2008-08-14 07:14:07 UTC
I would like to present our plan for using audit briefly. We have made a
prototype implementation, and discovered some things along the way.
We are making a middleware for ATC systems. We are writing it in Ada and
partially in Python. In Python we do mostly the prototypes, so the prototype
code is in Python.
For that, we have one problem, to uniquely identify a process that
communicated with the outside world. We have settled with the process start
date. That date can be determined in a way so that it is stable
(using /proc/stat btime field, elf note for Hertz value, and then translate
ticks from /proc/pid/stat into a date) and reproducible outside of the
process. Given the pid and start_date, we can check if a process is still
alive, reliably. The method is notably different from what ps does, which may
(or so I propose after looking at the source) output different start times in
We have a daemon running that may or may not fork processes that it monitors,
for the communicating ones, we want to be able to tell everybody in the
system (spanning several nodes) that a communication partner is no more, for
non-communicating ones we simply want to observe and report that e.g. ntpd or
some monitoring/working shell script is running or not.
The identifier hostname/pid/start_date is therefore what what we call a "life"
of a process. It may restart, but the pid won't wrap around within one tick,
that is at least the limiting restriction.
Now one issue, I see is that the times that we get from auditd through the
socket from its child daemon may not match the start_date exactly. I think
they could. Actually we would prefer to receive the tick at which a process
started, instead of a absolute time dated fork event, because then we could
apply our code to calculate the stable time. Alternatively it would be nice
to know how the time value from auditd comes into existance. In principle
it's true, that for every event we should actually get the tick over a date,
at least both. Ticks are the real kernel time, aren't they?
Currently we feel we should apply a delta around the times to match them, and
that's somehow unstable methinks. We would prefer delta to be 0. Otherwise we
may e.g. run into pid number overruns much easier.
The other thing is sequence numbers. We see in the output sequence numbers for
each audit event. Very nice. But can you confirm where these sequence numbers
are created? Are they done in the kernel, in auditd or in its child daemon?
The underlying question is, how safe can we be that we didn't miss anything
when sequence numbers don't suggest so. We would like to use the lossless
mode of auditd. Does that simply mean that auditd may get behind in worst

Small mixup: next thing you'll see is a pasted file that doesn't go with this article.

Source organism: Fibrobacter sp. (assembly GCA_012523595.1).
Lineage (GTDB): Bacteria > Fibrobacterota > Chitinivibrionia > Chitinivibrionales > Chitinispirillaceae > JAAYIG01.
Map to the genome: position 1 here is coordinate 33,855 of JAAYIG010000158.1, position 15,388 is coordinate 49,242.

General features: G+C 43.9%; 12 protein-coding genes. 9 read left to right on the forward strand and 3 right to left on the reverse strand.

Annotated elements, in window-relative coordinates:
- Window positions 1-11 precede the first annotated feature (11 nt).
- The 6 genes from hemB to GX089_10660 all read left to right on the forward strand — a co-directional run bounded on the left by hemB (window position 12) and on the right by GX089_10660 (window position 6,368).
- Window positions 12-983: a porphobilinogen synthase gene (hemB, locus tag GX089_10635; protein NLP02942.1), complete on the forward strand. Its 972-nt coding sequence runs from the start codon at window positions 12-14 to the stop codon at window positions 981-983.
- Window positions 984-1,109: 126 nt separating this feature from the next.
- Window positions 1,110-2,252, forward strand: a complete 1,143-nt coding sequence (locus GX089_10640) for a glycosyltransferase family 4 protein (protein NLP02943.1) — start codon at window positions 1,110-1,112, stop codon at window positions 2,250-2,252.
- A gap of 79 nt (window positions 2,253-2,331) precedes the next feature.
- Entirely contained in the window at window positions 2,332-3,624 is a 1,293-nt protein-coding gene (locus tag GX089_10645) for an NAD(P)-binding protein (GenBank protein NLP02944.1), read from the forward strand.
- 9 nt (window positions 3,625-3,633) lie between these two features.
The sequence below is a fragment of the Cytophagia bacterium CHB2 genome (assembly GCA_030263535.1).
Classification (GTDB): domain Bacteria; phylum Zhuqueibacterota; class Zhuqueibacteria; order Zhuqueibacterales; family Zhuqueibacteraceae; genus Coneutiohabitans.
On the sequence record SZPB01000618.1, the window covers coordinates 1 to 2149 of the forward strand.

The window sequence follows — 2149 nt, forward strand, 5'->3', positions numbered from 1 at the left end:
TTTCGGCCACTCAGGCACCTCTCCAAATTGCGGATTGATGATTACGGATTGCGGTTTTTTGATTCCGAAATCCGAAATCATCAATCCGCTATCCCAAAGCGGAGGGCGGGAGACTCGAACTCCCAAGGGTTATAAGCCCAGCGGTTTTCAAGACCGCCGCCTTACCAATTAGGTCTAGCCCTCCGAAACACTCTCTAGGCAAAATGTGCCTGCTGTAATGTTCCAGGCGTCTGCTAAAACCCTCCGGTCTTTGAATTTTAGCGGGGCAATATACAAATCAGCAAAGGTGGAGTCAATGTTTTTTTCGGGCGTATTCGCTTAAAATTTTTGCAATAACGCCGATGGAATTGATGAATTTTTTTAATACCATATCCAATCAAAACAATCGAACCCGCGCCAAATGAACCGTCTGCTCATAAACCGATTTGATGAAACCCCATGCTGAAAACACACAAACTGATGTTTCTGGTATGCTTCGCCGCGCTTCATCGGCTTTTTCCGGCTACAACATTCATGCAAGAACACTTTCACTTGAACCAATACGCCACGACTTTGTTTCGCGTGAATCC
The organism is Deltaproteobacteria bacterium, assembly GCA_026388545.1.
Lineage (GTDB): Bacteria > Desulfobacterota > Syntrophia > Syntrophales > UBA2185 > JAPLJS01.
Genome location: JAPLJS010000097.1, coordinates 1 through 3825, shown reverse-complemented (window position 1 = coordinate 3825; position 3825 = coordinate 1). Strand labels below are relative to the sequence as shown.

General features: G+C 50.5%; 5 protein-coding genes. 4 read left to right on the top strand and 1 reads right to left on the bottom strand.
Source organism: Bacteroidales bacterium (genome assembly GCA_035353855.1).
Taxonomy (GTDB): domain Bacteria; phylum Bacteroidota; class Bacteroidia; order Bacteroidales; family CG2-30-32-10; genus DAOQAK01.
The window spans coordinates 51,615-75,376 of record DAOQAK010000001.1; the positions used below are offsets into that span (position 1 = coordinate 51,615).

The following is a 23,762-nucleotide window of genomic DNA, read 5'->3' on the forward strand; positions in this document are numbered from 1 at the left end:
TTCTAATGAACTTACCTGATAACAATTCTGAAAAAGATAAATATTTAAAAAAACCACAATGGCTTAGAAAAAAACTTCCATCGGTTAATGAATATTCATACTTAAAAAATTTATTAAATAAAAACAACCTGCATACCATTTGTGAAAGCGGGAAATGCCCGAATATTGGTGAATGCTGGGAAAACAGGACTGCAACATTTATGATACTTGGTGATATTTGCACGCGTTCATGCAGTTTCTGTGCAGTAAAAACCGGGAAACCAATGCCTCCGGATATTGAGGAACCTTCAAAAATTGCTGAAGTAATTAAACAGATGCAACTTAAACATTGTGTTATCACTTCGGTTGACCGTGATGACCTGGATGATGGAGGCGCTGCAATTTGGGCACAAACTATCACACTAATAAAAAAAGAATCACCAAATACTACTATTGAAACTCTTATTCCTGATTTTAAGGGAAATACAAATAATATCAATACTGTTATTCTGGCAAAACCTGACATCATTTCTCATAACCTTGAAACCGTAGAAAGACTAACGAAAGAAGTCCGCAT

Then, we have first looked at auditd 1.2 (RHEL3), auditd 1.6 (RHEL5/Ubuntu)
and auditd 1.7 (Debian and self-compiled for RHEL 5.2). The format did
undergo important changes and it seems that 1.7 is much more friendly to
parse. Can you confirm that a type=EOE delimits every event (is that even the
correct term to use, audit trace, how is it called).
We can't build the rpm due to dependency problems, so I was using the hard
way, ./configure --prefix=/opt/auditd-1.7 and that works fine on our RHEL 5.2
it seems. What's not so clear to (me) is which kernel dependency there really
is. Were there interface changes at all? The changelog didn't suggest so.
BTW: Release-wise, will RHEL 5.3 include the latest auditd? That is our target
platform for a release next year, and it sure would be nice not to have to
fix up the audit installation.
One thing I observed with 1.7.4-1 from Debian Testing amd64 that we won't ever
see any clone events on the socket (and no forks, but we only know of cron
doing these anyway), but all execs and exit_groups.
The rules we use are:
# First rule - delete all
# Increase the buffers to survive stress events.
# Make this bigger for busy systems
# Feel free to add below this line. See auditctl man page
-a entry,always -S clone -S fork -S vfork
-a entry,always -S execve
-a entry,always -S exit_group -S exit
Very strange. Works fine with self-compile RHEL 5.2, I understand that you are
not Debian guys, I just wanted to ask you briefly if you were aware of
anything that could cause that. I am going to report that as a bug (to them)
With our rules file, we have grouped only similar purpose syscalls that we
care about. The goal we have is to track all newly created processes, their
exits and the code they run. If you are aware of anything we miss, please
point it out.
Also, it is true (I read that yesterday) that every syscall is slowed down for
every new rule? That means, we are making a mistake by not having only one
line? And is open() performance really affected by this? Does audit not
(yet?) use other tracing interface like SystemTap, etc. where people try to
have 0 cost for inactive traces.
Also on a general basis. Do you recommend using the sub-daemon for the job or
should we rather use libaudit for the task instead? Any insight is welcome
What we would like to achieve is:
1. Monitor every created process if it (was) relevant to something. We don't
want to miss a process however briefly it ran.
2. We don't want to poll periodically, but rather only wake up (and then with
minimal latency) when something interesting happened. We would want to poll a
periodic check that forks are still reported, so we would detect a loss of
service from audit.
3. We don't want to possible loose or miss anything, even if load gets higher,
although we don't require to survive a fork bomb.
Sorry for the overlong email. We just hope you can help us identify how to
make best use of audit for our project.